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The Last Of Us II Star You Didn't Realize Was In Star Trek Discovery

HBO's adaptation of The Last of Us may have found its lead in a Game of Thrones star, but Bella Ramsey isn't the only actor to work on a project related to the hit gaming franchise and another major genre series. 

That title also goes to Ian Alexander, who first left his mark on the small screen in Netflix's mystery drama The OA as Buck Vu, a trans high schooler who develops a close friendship with a wandering woman eventually revealed to be an angel known as The OA. Following his appearance on the canceled series, he nabbed a voice role in the award-nominated The Last of Us Part II. In an Inverse interview, he spoke about his experience bringing Lev — a young member and defector of the Seraphites, a group of religious radicles — to life. 

After the sequel release to Naughty Dog and Sony's popular 2013 survival horror The Last of Us, Alexander explained to the outlet not just what it meant societally to have a trans character so visible in the game, but the personal impact of getting to voice them. "From Lev, I learned how to really believe in myself, embrace fear, and ask for help," the actor, who voiced and motion-captured the character, said. 

But Lev wouldn't be the only character that gave Alexander this opportunity. The rising screen and voice star said the role directly after his Last of Us part also helped him learn something similar. That character was Gray Tal, a member of the humanoid species known as the Trill, known for inhabiting various bodies across decades in the long-running sci-fi franchise Star Trek. Gray's species has long been celebrated by LGBTQ Star Trek fans for its genderfluid subtext, and their appearance in Star Trek: Discovery marks the first time the series has featured a trans character in its 50-year history. 

Ian Alexander's trans characters on Star Trek and The Last of Us Part II have marked major representational milestones

While speaking to Inverse, Alexander noted the significance of making a trans character visible in such a high profile and progressive TV show. "It's such a privilege to be pioneering this representation for my community, the transgender community, and to be part of such an accepting and supportive franchise," the actor stated of his historic Star Trek appearance."It makes sense that it would be one of the first shows to normalize trans people. The Last of Us Part II also did that — introduced trans characters that got to simply exist."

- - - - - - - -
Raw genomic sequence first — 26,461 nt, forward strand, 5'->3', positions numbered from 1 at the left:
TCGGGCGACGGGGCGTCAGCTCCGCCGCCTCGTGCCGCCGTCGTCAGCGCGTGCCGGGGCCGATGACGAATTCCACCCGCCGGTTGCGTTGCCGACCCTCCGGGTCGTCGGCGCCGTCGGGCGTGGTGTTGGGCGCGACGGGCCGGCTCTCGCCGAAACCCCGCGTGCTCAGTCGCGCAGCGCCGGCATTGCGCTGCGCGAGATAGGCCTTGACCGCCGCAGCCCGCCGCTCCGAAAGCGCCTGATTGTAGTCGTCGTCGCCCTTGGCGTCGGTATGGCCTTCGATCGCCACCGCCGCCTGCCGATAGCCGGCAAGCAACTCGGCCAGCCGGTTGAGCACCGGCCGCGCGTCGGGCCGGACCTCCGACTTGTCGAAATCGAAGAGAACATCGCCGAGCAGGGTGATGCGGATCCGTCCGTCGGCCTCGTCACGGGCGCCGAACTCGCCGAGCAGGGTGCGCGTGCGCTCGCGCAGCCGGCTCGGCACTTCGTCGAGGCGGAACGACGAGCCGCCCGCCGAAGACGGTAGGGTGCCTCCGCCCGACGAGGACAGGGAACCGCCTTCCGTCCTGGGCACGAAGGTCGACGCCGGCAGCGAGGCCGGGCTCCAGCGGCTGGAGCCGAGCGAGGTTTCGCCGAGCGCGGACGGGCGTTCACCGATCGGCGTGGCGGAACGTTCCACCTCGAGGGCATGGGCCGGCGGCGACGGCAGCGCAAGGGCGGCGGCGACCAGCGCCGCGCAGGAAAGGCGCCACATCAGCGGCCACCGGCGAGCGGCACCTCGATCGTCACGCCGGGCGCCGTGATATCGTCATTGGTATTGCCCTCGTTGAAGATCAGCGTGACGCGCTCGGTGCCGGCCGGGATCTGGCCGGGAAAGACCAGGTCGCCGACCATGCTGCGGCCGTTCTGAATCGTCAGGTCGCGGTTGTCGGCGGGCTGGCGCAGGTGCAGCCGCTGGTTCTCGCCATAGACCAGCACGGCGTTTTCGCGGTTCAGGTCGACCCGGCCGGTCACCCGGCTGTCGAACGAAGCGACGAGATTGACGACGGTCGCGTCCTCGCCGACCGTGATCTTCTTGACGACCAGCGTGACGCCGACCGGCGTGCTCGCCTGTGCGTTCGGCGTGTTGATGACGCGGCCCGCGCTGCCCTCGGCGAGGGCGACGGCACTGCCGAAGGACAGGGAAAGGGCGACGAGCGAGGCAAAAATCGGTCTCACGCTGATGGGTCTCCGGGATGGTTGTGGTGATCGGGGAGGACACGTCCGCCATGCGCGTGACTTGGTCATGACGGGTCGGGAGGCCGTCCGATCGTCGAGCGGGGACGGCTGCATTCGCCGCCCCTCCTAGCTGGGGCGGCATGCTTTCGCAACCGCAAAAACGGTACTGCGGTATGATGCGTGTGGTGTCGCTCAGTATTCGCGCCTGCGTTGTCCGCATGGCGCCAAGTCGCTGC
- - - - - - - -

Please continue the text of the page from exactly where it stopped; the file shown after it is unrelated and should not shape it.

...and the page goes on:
Alexander goes on to explain that in both instances for him, "[t]he fact that they were trans didn't go unnoticed, but it came up when it needed to in conversation, and that wasn't something that defined their identity." And while being treated somewhat though not completely similarly by both narratives, the characters are distinctly different, with Alexander pointing out that they navigate their world's quite differently. The actor stated that The Last of Us' "Lev doesn't quite realize how powerful he is yet, whereas [Star Trek's] Gray definitely has a lot more confidence." Yet, those differences ultimately led Alexander to the same personal understanding. 

"Both of them are extremely smart, yet embrace the fact that they don't know — can't know — everything. That's something I've carried with me," he told Inverse

Beyond the personal revelatory experiences that came with playing both the video game and TV series characters, Alexander says that by including these types of characters in each series, the popular franchises may have played a part in making the world more welcoming to him and other trans people. 

"Trans people have been erased from history for so long, but we've always been here. Now we finally get to be visible and have our voices heard," the actor explained. "It's really empowering to know how much safer the world is becoming for us."